As ethically-minded women, we strive to make compassionate consumer choices by purchasing goods and services that cause as little harm as possible to our health, other people, and the planet.
Leading such busy lives, it can however be tricky to do the right thing all the time. This is particularly true when it comes to the food we eat, especially when we dine outside of our own home. When attending a business lunch or eating out with friends we may visit an eatery selling products that fall below our high ethical standards; we may, despite our strong convictions, purchase food that we would avoid buying if we knew its origin.
We might, for example, inadvertently end up purchasing a meal containing meat from an animal that was raised on a factory farm, or a dish containing eggs produced by a battery farmed chicken. Whilst making a conscious effort to shop ethically at the store – buying free range eggs, or sourcing meat from small local farms with excellent animal welfare standards – it is much more difficult to determine the origin of restaurant food.
It is important to know the origin of our food because the eating choices we make have a direct impact on the well-being of animals raised in the food industry. When we buy products from humane farms, we send a strong signal to food producers and retailers, and put pressure on them to improve welfare standards. We also challenge the hugely destructive impact that factory farming is having on the environment.
It is not an exaggeration to say that intensive animal agriculture is devastating the planet. For example, it has been estimated that some large farms produce more raw animal waste than the human population of a large US city and whilst this waste is supposed to be safely disposed of, in reality some of it ends up back in the natural environment. Phosphorus and nitrogen in the waste kills plant and animal life, creating huge ‘dead zones’ in the environment and poisoning our food and water.
Our water supply is also heavily polluted by the antibiotics and hormones that are fed to animals in today’s intensive farms. When we drink water and eat food contaminated with dangerous substances, we are gambling with our health as the long term negative impact of consuming such toxins is significant.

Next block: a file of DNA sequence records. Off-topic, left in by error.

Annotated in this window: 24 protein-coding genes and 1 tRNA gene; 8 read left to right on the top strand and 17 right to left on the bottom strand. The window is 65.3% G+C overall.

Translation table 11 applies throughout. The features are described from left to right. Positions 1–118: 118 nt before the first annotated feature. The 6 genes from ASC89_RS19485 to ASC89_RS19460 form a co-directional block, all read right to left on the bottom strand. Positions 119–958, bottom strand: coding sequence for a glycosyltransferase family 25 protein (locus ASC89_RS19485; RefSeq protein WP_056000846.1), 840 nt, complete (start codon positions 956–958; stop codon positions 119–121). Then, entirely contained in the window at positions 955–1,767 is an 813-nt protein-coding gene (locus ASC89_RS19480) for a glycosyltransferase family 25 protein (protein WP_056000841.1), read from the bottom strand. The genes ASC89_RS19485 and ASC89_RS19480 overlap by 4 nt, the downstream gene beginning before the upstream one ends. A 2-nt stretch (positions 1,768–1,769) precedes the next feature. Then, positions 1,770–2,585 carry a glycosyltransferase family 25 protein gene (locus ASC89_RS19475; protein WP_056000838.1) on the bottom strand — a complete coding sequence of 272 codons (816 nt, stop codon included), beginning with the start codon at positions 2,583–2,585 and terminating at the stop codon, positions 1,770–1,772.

By making a conscious and educated decision to avoid factory farmed food, we as consumers are using our purchasing power to persuade retailers to source high quality, high welfare animal products. This is better for everyone – for our own health, for the welfare of farmed animals, and for the health of the planet.
How can we make such informed eating choices when dining out at restaurants? There is a mobile app called The Humane Eating Project that can really help. Produced by the non-profit animal welfare charity America For Animals, the app helps you to locate humane dining options in your locality – a nearby restaurant selling humanely-raised meat dishes, for example, or an eatery where meals are made using free range eggs.
Eating humanely-raised meat is a great first step. Many people are also now deciding to forego meat entirely by pursuing a vegetarian lifestyle, whilst some are choosing to abstain from all animal products, by following a vegan lifestyle. The Humane Eating Project app helps vegetarians and vegans as well as ethical omnivores, by locating nearby restaurants serving vegan and veg options.
A useful additional feature of the app is The Humane Eating Project ‘Watch List’. This is a list of restaurants serving particularly inhumane animal products, such as foie gras and veal, to help you know which places you should avoid.
As an ethical consumer, The Humane Eating Project app will really help you to do the right thing.
This Women of Green guest blog was written by America for Animals, a nonprofit organization which empowers advocates to promote compassion and fight animal cruelty in the communities where they live. We are headquartered in San Diego, but work with highly skilled volunteers around the world.
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